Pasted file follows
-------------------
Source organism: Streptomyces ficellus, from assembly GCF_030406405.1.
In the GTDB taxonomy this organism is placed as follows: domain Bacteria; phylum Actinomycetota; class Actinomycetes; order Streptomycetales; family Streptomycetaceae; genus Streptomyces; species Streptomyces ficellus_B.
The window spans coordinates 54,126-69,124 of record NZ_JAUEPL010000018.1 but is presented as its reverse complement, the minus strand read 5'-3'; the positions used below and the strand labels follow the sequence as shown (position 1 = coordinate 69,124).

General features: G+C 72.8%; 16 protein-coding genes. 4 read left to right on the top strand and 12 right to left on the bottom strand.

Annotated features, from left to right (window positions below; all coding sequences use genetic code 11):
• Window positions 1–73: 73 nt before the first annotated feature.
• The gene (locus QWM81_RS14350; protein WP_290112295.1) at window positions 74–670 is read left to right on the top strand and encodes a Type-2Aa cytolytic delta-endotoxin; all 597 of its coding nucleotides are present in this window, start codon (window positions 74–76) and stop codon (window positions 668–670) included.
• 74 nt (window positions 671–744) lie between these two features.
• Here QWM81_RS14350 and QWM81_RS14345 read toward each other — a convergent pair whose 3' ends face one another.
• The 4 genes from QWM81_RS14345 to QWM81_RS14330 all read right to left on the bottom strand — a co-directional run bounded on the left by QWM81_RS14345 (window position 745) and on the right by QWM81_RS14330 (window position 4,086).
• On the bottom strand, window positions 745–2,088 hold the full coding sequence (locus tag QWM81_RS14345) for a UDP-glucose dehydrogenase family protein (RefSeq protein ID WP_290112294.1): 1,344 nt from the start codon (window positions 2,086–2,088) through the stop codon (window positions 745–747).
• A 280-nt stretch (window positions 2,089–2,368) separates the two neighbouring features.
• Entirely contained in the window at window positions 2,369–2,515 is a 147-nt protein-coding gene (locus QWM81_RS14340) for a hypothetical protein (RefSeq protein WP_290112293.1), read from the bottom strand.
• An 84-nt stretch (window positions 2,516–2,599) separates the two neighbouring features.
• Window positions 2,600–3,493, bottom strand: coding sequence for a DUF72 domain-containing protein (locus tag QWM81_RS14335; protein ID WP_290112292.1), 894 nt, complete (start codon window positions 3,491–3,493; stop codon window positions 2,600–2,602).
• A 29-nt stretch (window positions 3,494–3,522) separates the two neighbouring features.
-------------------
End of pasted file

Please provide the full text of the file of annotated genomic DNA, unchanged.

Source organism: Streptomyces ficellus, from assembly GCF_030406405.1.
In the GTDB taxonomy this organism is placed as follows: domain Bacteria; phylum Actinomycetota; class Actinomycetes; order Streptomycetales; family Streptomycetaceae; genus Streptomyces; species Streptomyces ficellus_B.
The window spans coordinates 54,126-69,124 of record NZ_JAUEPL010000018.1 but is presented as its reverse complement, the minus strand read 5'-3'; the positions used below and the strand labels follow the sequence as shown (position 1 = coordinate 69,124).

General features: G+C 72.8%; 16 protein-coding genes. 4 read left to right on the top strand and 12 right to left on the bottom strand.

Annotated features, from left to right (window positions below; all coding sequences use genetic code 11):
• Window positions 1–73: 73 nt before the first annotated feature.
• The gene (locus QWM81_RS14350; protein WP_290112295.1) at window positions 74–670 is read left to right on the top strand and encodes a Type-2Aa cytolytic delta-endotoxin; all 597 of its coding nucleotides are present in this window, start codon (window positions 74–76) and stop codon (window positions 668–670) included.
• 74 nt (window positions 671–744) lie between these two features.
• Here QWM81_RS14350 and QWM81_RS14345 read toward each other — a convergent pair whose 3' ends face one another.
• The 4 genes from QWM81_RS14345 to QWM81_RS14330 all read right to left on the bottom strand — a co-directional run bounded on the left by QWM81_RS14345 (window position 745) and on the right by QWM81_RS14330 (window position 4,086).
• On the bottom strand, window positions 745–2,088 hold the full coding sequence (locus tag QWM81_RS14345) for a UDP-glucose dehydrogenase family protein (RefSeq protein ID WP_290112294.1): 1,344 nt from the start codon (window positions 2,086–2,088) through the stop codon (window positions 745–747).
• A 280-nt stretch (window positions 2,089–2,368) separates the two neighbouring features.
• Entirely contained in the window at window positions 2,369–2,515 is a 147-nt protein-coding gene (locus QWM81_RS14340) for a hypothetical protein (RefSeq protein WP_290112293.1), read from the bottom strand.
• An 84-nt stretch (window positions 2,516–2,599) separates the two neighbouring features.
• Window positions 2,600–3,493, bottom strand: coding sequence for a DUF72 domain-containing protein (locus tag QWM81_RS14335; protein ID WP_290112292.1), 894 nt, complete (start codon window positions 3,491–3,493; stop codon window positions 2,600–2,602).
• A 29-nt stretch (window positions 3,494–3,522) separates the two neighbouring features.